Log In

Reset Password
BERMUDA | RSS PODCAST

It’s about your child’s health

Young Observer got up close and personal with Arnold Manders this school year to learn more about FitnessGram, a fitness assessment and reporting programme he is spearheading in the Government school system.

Mr Manders is the Curriculum Officer for Physical Education and Health. In this position he is responsible for the delivery of PE and Health Curriculum, professional development, supervision of teachers and their PE programmes in the 18 primary schools, five middle schools and two senior Government schools across the Island.

Mr Manders is a well-known figure in Bermuda with a strong sports history which earned him a four-year soccer scholarship at Alabama A&M University.

He has represented Bermuda as a captain, the Bermuda Under-19 coach and Bermuda national cricket coach and played for St George's at Cup Match from 1978 to 1998.

We asked Mr Manders where he gets his motivation from. He told us: “I've loved sports from young. I get great enjoyment and pleasure teaching, coaching and working with Bermuda's youth — helping them to become responsible citizens and developing the whole child/person in every child/person.”

He shared some of his hopes for the youth and sports in Bermuda. He told us: “My vision is for each and every child to develop to their full potential and for sporting bodies/organisations to become more aware of and implement the long-term Athlete Development model.”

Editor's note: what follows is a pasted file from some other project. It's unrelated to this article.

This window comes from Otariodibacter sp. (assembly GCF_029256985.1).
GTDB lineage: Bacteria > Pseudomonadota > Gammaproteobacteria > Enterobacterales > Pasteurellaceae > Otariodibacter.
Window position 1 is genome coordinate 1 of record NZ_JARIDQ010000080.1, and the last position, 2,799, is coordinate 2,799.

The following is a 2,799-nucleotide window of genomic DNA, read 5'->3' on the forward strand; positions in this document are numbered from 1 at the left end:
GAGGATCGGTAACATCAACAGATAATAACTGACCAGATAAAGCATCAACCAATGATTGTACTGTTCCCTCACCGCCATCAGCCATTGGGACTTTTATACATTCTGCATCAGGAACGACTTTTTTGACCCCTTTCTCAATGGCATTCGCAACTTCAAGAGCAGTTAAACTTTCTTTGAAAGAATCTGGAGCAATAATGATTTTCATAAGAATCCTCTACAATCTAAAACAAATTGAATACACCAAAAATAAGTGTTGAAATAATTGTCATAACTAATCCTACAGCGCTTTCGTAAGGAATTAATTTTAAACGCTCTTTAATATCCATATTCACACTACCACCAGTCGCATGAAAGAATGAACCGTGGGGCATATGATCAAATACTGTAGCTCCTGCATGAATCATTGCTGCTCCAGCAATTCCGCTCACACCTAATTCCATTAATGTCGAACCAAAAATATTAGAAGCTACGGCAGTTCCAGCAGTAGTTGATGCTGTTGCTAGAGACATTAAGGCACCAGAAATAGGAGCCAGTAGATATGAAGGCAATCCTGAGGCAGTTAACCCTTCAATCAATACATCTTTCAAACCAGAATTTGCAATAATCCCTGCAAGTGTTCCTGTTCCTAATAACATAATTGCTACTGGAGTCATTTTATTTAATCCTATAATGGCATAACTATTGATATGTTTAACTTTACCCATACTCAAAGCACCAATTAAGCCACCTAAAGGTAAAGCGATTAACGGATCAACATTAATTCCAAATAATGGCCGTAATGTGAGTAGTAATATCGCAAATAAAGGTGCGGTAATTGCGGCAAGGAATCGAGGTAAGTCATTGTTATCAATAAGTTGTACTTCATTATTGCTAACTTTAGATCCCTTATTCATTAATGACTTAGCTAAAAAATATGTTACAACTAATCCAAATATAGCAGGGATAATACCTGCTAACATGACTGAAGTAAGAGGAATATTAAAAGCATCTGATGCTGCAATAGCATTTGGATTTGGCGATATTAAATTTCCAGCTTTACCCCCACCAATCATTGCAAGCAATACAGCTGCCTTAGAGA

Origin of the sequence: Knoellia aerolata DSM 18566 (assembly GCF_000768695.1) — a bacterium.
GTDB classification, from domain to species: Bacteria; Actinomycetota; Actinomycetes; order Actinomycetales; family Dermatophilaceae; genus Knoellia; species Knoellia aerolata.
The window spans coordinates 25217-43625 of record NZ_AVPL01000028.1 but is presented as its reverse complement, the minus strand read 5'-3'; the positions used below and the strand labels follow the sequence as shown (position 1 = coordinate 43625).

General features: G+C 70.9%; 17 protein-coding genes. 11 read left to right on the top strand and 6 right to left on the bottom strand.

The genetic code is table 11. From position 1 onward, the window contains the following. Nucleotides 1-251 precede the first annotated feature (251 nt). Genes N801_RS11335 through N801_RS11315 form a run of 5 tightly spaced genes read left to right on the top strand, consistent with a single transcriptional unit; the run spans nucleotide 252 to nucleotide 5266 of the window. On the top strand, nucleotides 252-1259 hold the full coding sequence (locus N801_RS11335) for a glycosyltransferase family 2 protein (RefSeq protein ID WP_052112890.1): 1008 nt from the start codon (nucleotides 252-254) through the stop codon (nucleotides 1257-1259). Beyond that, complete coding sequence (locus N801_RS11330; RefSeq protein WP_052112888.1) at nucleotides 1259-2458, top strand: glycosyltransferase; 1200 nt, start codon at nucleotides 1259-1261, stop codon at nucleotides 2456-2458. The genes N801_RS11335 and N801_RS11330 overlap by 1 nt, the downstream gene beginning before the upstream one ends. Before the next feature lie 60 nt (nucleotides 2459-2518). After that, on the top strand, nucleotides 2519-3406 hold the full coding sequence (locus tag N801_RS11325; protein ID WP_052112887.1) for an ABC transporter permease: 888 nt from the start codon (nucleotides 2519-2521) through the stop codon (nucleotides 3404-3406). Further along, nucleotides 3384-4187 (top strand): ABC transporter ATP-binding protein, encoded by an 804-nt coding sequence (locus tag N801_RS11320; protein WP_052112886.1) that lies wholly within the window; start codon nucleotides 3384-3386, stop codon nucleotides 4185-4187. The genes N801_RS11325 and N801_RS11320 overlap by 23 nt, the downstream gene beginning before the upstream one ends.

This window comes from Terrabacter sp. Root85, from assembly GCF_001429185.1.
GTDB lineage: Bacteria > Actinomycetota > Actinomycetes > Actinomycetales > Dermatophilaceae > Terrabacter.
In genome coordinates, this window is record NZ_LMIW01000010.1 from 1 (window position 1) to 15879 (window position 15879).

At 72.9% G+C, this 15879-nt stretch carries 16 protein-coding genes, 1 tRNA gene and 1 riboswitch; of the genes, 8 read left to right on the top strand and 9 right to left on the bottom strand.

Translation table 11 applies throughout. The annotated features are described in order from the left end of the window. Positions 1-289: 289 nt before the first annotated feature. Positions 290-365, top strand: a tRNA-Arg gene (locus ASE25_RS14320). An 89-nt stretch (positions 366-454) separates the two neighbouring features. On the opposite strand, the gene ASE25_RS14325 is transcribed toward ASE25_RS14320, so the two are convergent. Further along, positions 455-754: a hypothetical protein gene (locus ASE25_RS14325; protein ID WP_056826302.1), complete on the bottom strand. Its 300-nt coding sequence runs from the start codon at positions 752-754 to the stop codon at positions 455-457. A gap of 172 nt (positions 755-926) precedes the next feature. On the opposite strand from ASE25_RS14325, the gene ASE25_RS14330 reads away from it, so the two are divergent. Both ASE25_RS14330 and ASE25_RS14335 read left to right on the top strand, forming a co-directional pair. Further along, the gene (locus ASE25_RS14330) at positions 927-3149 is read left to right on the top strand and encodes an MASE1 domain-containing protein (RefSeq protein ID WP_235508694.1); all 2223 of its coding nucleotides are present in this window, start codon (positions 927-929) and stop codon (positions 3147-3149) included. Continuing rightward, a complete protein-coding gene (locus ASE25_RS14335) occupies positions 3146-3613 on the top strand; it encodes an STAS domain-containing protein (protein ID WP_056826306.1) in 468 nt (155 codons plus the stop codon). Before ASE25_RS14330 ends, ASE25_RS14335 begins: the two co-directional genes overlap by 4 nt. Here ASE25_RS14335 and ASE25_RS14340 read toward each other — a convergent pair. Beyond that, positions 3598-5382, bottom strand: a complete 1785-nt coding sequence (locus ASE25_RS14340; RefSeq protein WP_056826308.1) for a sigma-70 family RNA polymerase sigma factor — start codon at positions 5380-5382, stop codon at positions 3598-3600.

What is the current situation with the health of our students?

According to Steps to a Well Bermuda and the most recent information published by the World Health Organisation, Bermuda is the number one obese and overweight country in the world (with 74 per cent of the population either overweight or obese).

This statistic is almost identical to the statistics in our Government schools (69 per cent either overweight or obese).

How many hours of sport do students currently have in their school curriculum?

Primary: average 120 minutes (two 60-minute periods or three 30-40 minute periods per week) year-round.

Middle: average 100 minutes (two 50 minutes per week) year-round.

Senior: average 235 minutes (five 47-minute periods per week) half-year.

What is FitnessGram?